File: ./sessions.js

const WebSocket = require('ws');
const puppeteer = require('puppeteer');
const SEND = require('./SEND');

(async () => {
  // Launch a headful browser so that we can see the page navigating.
  const browser = await puppeteer.launch({headless: false});

  // Create a websocket to issue CDP commands.
  const ws = new WebSocket(browser.wsEndpoint(), {perMessageDeflate: false});
  await new Promise(resolve => ws.once('open', resolve));

  // Get list of all targets and find a "page" target.
  const targetsResponse = await SEND(ws, {
    id: 1,
    method: 'Target.getTargets',
  });
  const pageTarget = targetsResponse.result.targetInfos.find(info => info.type === 'page');

  // Attach to the page target.
  const sessionId = (await SEND(ws, {
    id: 2,
    method: 'Target.attachToTarget',
    params: {
      targetId: pageTarget.targetId,
      flatten: true,
    },
  })).result.sessionId;

  // Navigate the page using the session.
  await SEND(ws, {
    sessionId,
    id: 1, // Note that IDs are independent between sessions.
    method: 'Page.navigate',
    params: {
      url: 'https://pptr.dev',
    },
  });
})();

Things to notice:

  1. Lines 22 and 33: clients must provide unique 'id' for commands inside the session, but different sessions might use the same ids.
  2. Line 26: the "flatten" flag is the preffered mode of operation; the non-flattened mode will be removed eventually. Flattened mode allows us to pass sessionId as a part of the message (line 32).
  3. Line 32: include the sessionId of the page as a part of the message to send it to the page.

Some commands set state which is stored per session, e.g. Runtime.enable and Targets.setDiscoverTargets. Each session is initialized with a set of domains, the exact set depends on the attached target and can be found somewhere in the Chromium source. For example, sessions connected to a browser don't have a "Page" domain, but sessions connected to pages do.

We call sessions attached to a Browser target browser sessions. Similarly, there are page sessions, worker sessions and so on. In fact, the WebSocket connection is an implicitly created browser session.

Session Hierarchy

When a client connects over the WebSocket to the launched Chromium browser (sessions.js:10), a root browser session is created. This session is the one that receives commands if there's no sessionId specified (sessions.js:14). Later on, when the root browser session is used to attach to a page target (sessions.js:21), a new page session created.

The page session is created from inside the browser session and thus is a child of the browser session. When a parent session closes, e.g. via Target.detachFromTarget, all of its child sessions are closed as well.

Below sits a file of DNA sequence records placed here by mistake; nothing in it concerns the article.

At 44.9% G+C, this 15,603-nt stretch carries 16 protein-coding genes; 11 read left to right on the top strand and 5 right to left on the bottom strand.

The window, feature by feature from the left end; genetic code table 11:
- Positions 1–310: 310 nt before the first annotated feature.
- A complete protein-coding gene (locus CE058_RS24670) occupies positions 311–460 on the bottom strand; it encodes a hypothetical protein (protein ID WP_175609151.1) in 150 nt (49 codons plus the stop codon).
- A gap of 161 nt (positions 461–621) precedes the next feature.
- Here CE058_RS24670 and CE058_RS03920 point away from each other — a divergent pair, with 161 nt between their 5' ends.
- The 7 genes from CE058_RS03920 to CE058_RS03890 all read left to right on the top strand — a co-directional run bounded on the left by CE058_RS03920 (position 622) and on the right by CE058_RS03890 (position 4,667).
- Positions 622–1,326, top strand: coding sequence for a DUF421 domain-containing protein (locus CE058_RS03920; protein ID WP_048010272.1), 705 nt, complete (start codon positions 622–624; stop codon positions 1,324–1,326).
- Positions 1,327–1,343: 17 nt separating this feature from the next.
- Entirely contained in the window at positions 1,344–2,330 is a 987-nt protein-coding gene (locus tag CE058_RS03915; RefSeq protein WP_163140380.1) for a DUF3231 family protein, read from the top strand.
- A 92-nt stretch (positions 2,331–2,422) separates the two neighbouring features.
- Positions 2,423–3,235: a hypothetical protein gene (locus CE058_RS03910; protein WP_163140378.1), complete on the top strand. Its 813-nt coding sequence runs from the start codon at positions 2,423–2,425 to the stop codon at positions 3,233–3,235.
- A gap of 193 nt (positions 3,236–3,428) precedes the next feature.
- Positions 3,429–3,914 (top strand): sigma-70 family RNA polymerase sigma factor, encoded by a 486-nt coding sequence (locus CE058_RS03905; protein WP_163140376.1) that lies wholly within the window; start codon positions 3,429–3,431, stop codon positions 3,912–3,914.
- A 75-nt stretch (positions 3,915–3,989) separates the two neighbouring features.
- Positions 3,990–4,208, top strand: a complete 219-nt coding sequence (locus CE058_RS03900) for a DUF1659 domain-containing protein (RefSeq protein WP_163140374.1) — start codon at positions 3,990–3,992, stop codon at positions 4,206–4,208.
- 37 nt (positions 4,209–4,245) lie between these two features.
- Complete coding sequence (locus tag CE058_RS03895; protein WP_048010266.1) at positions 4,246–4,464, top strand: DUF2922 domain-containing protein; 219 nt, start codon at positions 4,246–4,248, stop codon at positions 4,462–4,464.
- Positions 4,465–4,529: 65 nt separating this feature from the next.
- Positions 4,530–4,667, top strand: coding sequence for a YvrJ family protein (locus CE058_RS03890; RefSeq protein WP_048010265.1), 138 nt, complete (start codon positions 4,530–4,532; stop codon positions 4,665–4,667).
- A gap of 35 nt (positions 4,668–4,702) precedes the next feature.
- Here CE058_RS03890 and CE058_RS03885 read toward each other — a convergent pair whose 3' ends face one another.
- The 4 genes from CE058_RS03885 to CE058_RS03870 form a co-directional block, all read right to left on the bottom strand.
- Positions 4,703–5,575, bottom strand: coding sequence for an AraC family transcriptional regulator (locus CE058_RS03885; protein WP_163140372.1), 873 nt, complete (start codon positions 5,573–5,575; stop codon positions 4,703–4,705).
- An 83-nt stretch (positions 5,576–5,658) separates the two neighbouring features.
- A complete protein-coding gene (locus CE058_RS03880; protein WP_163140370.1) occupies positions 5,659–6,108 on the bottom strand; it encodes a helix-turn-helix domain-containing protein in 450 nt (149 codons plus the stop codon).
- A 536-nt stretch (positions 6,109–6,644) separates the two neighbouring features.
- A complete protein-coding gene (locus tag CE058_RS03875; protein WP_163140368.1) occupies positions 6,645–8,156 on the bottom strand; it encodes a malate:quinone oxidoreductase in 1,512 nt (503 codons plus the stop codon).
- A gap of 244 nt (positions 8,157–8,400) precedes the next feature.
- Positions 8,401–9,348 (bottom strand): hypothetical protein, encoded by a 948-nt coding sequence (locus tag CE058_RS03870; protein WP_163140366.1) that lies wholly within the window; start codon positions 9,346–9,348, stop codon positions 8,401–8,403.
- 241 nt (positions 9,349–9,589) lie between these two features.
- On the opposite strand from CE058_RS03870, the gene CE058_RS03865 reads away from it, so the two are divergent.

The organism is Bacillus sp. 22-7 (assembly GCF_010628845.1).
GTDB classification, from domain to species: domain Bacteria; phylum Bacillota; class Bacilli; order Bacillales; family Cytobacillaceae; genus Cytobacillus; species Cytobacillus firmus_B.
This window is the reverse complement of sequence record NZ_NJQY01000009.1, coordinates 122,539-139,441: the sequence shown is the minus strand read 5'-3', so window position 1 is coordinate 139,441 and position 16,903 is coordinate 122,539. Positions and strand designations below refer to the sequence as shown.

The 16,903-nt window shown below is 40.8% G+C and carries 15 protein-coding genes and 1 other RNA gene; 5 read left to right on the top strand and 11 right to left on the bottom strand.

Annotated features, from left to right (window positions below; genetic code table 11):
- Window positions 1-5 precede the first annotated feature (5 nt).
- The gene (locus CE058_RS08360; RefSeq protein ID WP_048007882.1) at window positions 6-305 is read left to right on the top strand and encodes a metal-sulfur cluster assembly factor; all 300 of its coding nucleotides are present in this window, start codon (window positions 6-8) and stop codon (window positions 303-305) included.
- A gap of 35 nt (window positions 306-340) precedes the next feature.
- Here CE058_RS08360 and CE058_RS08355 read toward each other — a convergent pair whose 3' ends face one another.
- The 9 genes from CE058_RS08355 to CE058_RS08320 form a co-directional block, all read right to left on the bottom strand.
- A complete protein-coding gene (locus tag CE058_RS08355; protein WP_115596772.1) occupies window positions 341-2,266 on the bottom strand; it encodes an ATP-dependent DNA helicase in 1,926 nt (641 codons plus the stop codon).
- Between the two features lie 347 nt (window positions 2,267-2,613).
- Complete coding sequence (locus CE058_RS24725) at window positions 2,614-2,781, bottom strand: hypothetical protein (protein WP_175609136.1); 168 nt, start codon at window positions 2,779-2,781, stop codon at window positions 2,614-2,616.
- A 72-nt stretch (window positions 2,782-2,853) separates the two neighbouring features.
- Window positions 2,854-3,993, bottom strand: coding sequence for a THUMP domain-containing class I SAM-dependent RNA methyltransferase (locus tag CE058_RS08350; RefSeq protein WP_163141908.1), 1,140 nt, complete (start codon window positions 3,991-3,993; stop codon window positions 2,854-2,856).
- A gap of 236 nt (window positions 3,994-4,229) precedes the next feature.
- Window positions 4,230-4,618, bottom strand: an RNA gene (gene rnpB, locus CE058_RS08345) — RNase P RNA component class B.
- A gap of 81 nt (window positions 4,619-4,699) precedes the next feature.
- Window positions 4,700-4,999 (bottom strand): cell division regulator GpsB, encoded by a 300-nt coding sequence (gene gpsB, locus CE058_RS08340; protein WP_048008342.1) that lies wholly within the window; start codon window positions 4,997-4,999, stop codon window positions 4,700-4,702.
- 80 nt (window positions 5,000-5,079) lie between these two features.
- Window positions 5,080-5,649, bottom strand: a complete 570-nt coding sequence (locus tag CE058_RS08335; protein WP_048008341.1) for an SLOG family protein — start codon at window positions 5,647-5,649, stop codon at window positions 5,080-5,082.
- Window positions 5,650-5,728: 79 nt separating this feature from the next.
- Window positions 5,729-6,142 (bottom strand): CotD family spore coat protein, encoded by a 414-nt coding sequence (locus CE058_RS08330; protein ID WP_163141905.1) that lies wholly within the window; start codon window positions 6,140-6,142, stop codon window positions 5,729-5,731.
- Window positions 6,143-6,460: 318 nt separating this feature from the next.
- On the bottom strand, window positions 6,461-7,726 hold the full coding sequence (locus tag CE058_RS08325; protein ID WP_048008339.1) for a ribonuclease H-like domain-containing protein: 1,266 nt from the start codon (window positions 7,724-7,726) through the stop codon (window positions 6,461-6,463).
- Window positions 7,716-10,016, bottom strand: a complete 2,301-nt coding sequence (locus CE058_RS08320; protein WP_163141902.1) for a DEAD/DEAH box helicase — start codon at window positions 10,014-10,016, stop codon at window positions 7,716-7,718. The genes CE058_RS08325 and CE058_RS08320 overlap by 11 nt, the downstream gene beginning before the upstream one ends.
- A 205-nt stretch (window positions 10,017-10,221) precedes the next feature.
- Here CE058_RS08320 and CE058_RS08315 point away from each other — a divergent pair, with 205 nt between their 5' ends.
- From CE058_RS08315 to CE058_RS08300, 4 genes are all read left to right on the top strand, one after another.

Stable vs Experimental methods

The Chrome DevTools Protocol has stable and experimental parts. Events, methods, and sometimes whole domains might be marked as experimental. DevTools team doesn't commit to maintaining experimental APIs and changes/removes them regularly.

!!! USE EXPERIMENTAL APIS AT YOUR OWN RISK !!!

As history has shown, experimental APIs do change quite often. If possible, stick to the stable protocol or use Puppeteer.

NOTE: The Chrome DevTools team maintains Puppeteer as a reliable high-level API to control a browser. Internally, Puppeteer does use experimental CDP methods, but the team makes sure to update the library as the underlying protocol changes.

Vanilla protocol viewer aggressively highlights experimental bits with red background.

Using Puppeteer's CDPSession

It is very convenient to use Puppeteer to experiment with the raw protocol. The following example creates a raw protocol session to the page to speed up animations.

File: ./cdpsession.js

const puppeteer = require('puppeteer');

(async() => {
  // Use Puppeteer to launch a browser and open a page.
  const browser = await puppeteer.launch({headless: false});
  const page = await browser.newPage();

  // Create a raw DevTools protocol session to talk to the page.
  // Use CDP to set the animation playback rate.
  const session = await page.target().createCDPSession();
  await session.send('Animation.enable');
  session.on('Animation.animationCreated', () => {
    console.log('Animation created!');
  });
  await session.send('Animation.setPlaybackRate', {
    playbackRate: 2,
  });

  // Check it out! Fast animations on the "loading..." screen!
  await page.goto('https://pptr.dev');
})();

It's easy to monitor all CDP messages that Puppeteer exchanges with Chromium.

# Use DEBUG env variable to dump CDP traffic.
$ DEBUG=*protocol node simple.js

You can also monitor CDP messages from DevTools: Chrome DevTools Protocol Monitor.